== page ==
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Wild At Heart movie review = Housemaid

Wild Bill Ketelhut provides the "blog" to this anti-blog

Wild At Heart

Here in the US, it is hard to really find Korean cinema but the 1960 film “The Housemaid” by director Kim Kiyoung is considered one of the top 3 Korean films of all time so it only makes sense that someone would try to remake it in a more contemporary setting. The original deals with a middle class composer who hires a housemaid when his wife gets pregnant. So after her hiring, she starts showing erratic behavior and eventually is pregnant with the composer’s baby. Things start to get to the point where lives are at stake. The ending is one of those is wonderful 60’s fashion that states “this is just the sort of thing could happen to anyone”. In the 2010 remake, director Im Sang-soo (famous for the controversial “The President's Last Bang”) tries to recapture what made the original so wonderful.

Like so many remakes, sometimes the setting is what makes something so special. While the original takes place in a middle class setting, Sang-soo decided to set his remake in an upper class family which detracts just a bit from the power of the story. After all, there are many films of how the super rich treat their servants badly (I just watched the Japanese film “In The Realm Of The Senses” which is a more sexual and over-exaggerated version of this type of story but has a similar feel). I think the middle class setting of the original makes this a more interesting story since it is closer to the average person’s life.

That is not to say this film doesn’t have its merits. The remake puts the film more on the housemaid role (played by Jeon Doyeon) as a naive woman who gets the opportunity to put her studies in child development into the practical use as maid/nanny for a wealthy family. We have a senior maid who gives her advice but doesn’t fully warm up to her, the pregnant trophy wife who doesn’t fulfill her husband’s sexual needs, the young female child who the young maid bonds with and the husband with wandering eyes. As expected, the husband makes advances on the housemaid who responds favorably and becomes obsessed with him sexually, eventually getting pregnant and refusing to get an abortion. After being fired, she can’t let go and problems ensue.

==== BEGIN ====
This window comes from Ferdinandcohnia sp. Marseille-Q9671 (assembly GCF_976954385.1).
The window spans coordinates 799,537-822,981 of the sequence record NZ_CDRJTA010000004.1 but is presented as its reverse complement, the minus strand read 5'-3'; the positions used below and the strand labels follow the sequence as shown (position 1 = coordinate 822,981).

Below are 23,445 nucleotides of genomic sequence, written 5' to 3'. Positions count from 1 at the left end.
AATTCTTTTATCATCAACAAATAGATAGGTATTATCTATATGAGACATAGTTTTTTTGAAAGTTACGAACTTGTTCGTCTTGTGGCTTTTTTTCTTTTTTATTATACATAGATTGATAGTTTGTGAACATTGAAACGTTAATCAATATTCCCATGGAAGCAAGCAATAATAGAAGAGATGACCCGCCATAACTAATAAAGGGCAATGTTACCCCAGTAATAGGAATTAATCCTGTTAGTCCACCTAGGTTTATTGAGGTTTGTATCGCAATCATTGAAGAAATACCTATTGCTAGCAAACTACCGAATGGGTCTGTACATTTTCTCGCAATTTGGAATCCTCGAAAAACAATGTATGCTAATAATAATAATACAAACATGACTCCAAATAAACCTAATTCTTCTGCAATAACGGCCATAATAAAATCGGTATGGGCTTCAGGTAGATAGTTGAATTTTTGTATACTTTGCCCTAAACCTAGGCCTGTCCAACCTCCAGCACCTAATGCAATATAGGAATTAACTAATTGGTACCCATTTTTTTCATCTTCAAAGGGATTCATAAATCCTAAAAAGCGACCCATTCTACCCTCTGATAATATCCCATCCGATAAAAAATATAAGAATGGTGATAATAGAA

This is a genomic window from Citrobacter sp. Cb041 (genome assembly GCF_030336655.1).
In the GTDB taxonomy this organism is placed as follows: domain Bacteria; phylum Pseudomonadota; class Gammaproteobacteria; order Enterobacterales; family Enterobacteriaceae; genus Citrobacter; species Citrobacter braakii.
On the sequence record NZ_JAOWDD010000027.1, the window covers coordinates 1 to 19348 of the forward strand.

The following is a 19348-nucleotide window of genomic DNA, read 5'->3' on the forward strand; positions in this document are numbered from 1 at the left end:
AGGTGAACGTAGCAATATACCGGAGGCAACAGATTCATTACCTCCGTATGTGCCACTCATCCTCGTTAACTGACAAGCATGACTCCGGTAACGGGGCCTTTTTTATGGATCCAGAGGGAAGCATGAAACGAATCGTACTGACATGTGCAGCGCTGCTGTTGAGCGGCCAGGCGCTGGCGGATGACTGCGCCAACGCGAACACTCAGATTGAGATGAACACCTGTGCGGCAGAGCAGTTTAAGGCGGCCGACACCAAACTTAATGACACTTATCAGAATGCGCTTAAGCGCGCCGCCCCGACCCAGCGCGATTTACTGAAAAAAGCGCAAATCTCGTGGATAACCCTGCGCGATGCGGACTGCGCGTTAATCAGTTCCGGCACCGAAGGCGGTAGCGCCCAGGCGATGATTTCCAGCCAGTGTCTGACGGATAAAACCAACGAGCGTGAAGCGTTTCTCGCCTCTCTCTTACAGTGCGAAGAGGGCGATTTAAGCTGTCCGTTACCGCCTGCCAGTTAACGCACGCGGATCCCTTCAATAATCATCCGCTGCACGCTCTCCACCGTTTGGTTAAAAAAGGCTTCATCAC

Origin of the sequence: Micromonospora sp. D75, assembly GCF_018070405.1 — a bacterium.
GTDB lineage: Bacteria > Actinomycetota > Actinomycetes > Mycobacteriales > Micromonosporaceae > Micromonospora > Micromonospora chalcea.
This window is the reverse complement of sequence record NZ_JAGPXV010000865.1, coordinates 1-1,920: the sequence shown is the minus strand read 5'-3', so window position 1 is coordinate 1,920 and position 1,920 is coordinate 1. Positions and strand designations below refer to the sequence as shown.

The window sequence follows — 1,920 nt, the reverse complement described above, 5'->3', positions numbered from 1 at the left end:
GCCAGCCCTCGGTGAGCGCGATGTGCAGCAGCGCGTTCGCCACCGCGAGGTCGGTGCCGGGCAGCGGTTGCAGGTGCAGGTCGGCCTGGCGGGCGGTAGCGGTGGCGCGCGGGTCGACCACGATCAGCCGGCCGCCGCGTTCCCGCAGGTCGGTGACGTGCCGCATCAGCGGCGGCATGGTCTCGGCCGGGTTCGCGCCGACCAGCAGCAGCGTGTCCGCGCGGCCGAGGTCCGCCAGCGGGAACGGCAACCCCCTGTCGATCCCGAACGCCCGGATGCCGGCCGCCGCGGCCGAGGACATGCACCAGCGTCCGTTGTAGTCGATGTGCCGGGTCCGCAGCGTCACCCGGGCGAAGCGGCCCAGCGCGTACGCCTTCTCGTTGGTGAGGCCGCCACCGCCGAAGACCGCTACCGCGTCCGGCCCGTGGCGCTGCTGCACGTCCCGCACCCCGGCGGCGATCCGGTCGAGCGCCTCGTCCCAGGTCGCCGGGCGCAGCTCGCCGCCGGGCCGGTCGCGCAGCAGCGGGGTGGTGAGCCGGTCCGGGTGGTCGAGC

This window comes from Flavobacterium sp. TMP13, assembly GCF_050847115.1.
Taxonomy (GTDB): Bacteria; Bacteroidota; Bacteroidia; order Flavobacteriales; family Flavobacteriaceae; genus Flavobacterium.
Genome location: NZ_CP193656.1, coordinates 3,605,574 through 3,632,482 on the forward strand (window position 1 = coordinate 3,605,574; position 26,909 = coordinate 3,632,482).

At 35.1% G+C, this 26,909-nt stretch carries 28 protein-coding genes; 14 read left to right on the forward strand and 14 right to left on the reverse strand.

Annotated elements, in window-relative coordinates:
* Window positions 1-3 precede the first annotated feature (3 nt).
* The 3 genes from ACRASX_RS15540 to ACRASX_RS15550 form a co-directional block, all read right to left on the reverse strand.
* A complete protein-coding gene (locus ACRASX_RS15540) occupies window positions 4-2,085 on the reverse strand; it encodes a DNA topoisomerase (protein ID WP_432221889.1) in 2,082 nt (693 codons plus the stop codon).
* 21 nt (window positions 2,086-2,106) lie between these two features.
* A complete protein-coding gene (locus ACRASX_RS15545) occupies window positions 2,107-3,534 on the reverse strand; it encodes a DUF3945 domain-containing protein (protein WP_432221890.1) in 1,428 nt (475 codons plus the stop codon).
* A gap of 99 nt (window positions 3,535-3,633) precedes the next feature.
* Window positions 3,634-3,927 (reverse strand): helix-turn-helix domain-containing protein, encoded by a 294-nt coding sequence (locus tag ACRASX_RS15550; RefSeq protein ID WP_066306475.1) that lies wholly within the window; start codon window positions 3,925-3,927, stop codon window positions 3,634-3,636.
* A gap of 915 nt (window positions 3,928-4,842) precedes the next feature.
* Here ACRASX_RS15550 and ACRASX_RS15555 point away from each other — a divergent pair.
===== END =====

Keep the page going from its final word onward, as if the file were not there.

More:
The weak part of the film is with the poor character development. Doyeon is a great actress but her character transformation doesn’t seem to follow a logical progression from struggling student to demented housemaid and could use a little more development at the start of the film so we can really get a good grasp of who she is and why she might transform to who she is by film’s end. The film’s secondary characters, esp Yoon Yeo-jeong as the elder maid, are very good and the stylized look of the cinematography is excellent (something the young filmmaker has showcased in his few films so far) but the film really leaves you wanted more.

I would definitely say you are better off with the original 60’s version of the film, but the remake is good enough to let you appreciate what it tries to do. Im Sang-soo is setting himself up, along with Bong Joon-ho (The Host), Park Chan-wook (Oldboy, Thirst) and Kim Ki-duk (3-Iron) as one of the Korean film directors that are putting out stylized Korean films that are getting noticed in the West and showing their cinema is just as fresh as Japan and China.

My grade for this film is a C+.